In the heart of potato country, a high-tech boom is taking place. Technology giants Microsoft Corp. and Yahoo Inc. are planning to build massive data storage centers amid the sagebrush and farm fields of rural central Washington.
The draw appears to be the region's relatively cheap land, inexpensive hydropower and wide-open space, and although neither agreement has been finalized, local officials are hopeful that Grant County will become more than the nation's leading supplier of spuds.
"This could be a real boon to Quincy and to Grant County," said Curt Morris, Port of Quincy board president. "It's bringing renewed optimism to the people of the town, especially the business owners. We're interested to see where it takes us."
The developments come as Microsoft, Yahoo, Google Inc. and Time Warner Inc.'s America Online, as part of efforts to compete for customer loyalty, are boosting e-mail, video and other services that require lots of storage space. (MSNBC.com is a Microsoft - NBC joint venture.)
"Data centers like this are what contains the family jewels," analyst Rob Enderle said. "They're looking for low-cost real estate and stable sites in terms of weather and geographic activity. It means they've done some work and determined it's one of the least-expensive, safest places they can build."
Quincy, population 5,300, has long been an agricultural hub in Washington. Trains carry railcars loaded with apples, potatoes, onions and hay to points both east and west, and food processors and packing sheds comprise most of the city's industrial base.
The city sits hundreds of miles from Microsoft's lush Redmond headquarters near Seattle, yet the Fortune 500 company has signed a tentative agreement to buy 74 acres in one of Quincy's five rapidly filling industrial parks. The price: $1 million.
"The Quincy area is attractive to Microsoft for a number of reasons: space available, the land, the access to power, and the close proximity to our headquarters here, which is always good for us," Microsoft spokesman Lou Gellos said by telephone from Redmond.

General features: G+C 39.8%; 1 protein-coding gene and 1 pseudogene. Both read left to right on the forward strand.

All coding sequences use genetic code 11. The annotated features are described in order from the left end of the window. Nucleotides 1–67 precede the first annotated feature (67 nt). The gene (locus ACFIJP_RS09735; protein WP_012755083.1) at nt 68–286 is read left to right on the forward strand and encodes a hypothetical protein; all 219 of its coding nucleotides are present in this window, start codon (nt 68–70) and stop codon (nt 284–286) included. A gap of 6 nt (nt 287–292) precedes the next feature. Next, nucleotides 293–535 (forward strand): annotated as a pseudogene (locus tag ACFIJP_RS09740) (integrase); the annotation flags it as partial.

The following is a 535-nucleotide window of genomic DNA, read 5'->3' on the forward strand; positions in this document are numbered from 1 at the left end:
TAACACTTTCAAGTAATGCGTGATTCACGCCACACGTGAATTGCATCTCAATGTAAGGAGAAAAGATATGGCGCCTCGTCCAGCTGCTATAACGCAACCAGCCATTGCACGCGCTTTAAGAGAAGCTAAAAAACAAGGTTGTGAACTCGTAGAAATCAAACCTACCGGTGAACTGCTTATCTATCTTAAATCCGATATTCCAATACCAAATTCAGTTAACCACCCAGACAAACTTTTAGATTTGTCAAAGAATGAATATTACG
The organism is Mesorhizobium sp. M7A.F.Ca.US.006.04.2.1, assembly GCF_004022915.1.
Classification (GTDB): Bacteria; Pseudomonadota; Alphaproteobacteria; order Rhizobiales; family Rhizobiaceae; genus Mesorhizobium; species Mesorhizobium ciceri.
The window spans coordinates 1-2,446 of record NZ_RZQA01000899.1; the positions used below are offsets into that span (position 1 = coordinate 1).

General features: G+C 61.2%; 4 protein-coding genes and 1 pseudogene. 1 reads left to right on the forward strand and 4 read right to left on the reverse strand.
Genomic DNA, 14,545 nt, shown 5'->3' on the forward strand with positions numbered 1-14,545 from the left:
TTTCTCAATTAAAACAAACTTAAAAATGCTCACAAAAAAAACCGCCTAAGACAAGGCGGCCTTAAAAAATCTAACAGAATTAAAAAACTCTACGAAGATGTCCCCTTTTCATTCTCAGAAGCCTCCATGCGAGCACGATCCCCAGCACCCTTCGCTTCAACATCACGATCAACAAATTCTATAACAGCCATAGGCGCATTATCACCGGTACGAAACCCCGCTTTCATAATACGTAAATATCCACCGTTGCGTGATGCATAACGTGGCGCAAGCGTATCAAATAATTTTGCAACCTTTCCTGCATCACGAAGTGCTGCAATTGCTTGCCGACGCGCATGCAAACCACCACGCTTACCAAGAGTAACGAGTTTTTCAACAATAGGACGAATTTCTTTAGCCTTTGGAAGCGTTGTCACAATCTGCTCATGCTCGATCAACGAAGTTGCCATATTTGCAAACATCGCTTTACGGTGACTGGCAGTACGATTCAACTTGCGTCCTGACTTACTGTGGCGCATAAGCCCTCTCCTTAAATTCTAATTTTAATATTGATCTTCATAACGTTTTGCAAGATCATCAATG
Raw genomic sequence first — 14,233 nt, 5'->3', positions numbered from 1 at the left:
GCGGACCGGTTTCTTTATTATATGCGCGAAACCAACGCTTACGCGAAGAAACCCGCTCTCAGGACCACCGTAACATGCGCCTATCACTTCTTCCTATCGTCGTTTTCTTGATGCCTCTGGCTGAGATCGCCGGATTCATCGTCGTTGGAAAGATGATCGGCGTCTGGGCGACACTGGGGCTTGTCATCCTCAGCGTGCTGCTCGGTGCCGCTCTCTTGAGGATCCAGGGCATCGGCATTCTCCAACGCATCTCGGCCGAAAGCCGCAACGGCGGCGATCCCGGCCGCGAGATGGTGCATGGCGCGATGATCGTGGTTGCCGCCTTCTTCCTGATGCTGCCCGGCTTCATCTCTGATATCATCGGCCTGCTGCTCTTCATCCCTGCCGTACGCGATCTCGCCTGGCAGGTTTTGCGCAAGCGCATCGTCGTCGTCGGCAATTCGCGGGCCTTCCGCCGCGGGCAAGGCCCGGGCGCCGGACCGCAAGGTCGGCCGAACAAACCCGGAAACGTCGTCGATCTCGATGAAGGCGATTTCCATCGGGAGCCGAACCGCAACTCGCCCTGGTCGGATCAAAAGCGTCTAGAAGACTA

And, as tech companies take work as far afield as India and China, the company clearly sees an advantage to boasting of local expansion.
"Washington state is our home. It's where the bulk of our employees reside and work, and here's another example of Microsoft in our state. We're very excited about that, and the folks in Quincy are very excited, too," he said.
Microsoft hasn't released many details about the deal, which could be completed any day.
Documents filed with the city show plans for up to six buildings, totaling nearly 1.5 million square feet, to house racks of computers to store data. The plans include an electrical substation and a diesel-powered generator for backup power "because they can't afford to let it go down for a minute," said Tim Snead, city administrator.
"My understanding is their objective is to increase their capacity for the Internet, search engines," Snead said. "All I know is there's a lot of computers."
Still unknown is whether those computers will hold consumer information, miles of code or backups for data stored on servers elsewhere. Gellos declined to provide further details, saying company officials were still finishing plans for the site.
But Gellos did say that Microsoft will likely start small in Quincy, then potentially grow to reach the size proposed in plans filed with the city. He added that Microsoft has data centers around the world, and the Quincy site is just another in that plan.
One of Microsoft's rivals, Yahoo, also has signed a tentative agreement to purchase 50 acres in another industrial park in Quincy. The company, based in Sunnyvale, Calif., has until the end of April to seal the deal for $500,000.
The company also has signed a 10-year, roughly $6 million lease to set up a separate data center in Wenatchee, about 30 miles away.
Morris estimates the two companies could double Quincy's tax base, currently at some $800 million — providing valuable money to local schools and the city's hospital. And that doesn't include high-tech suppliers that might choose to relocate there, too, he said.
Snead, the city administrator, wants more details before estimating the impact to the city's tax base, but he believes the boost could be huge.
"It's been a quiet little town for many, many years, but it's going to be very exciting," Snead said. "Now, we can just diversify our economy a little, which was badly needed."
Already, residential developers who have heard the news about Microsoft and Yahoo are clamoring to put up homes in and around the city. And when Microsoft officials asked about housing in the area, they were stunned to see an exclusive condominium development going up on the banks of the Columbia River outside of town, tucked from view away from the highway, Morris said.
"Quincy will always, I think, have the roots of being an ag town, because of the industries that are already here," Morris said. "It's going to be interesting to see how Quincy changes from what has been a straight ag, ag industry town, to see what it can become in the next five years."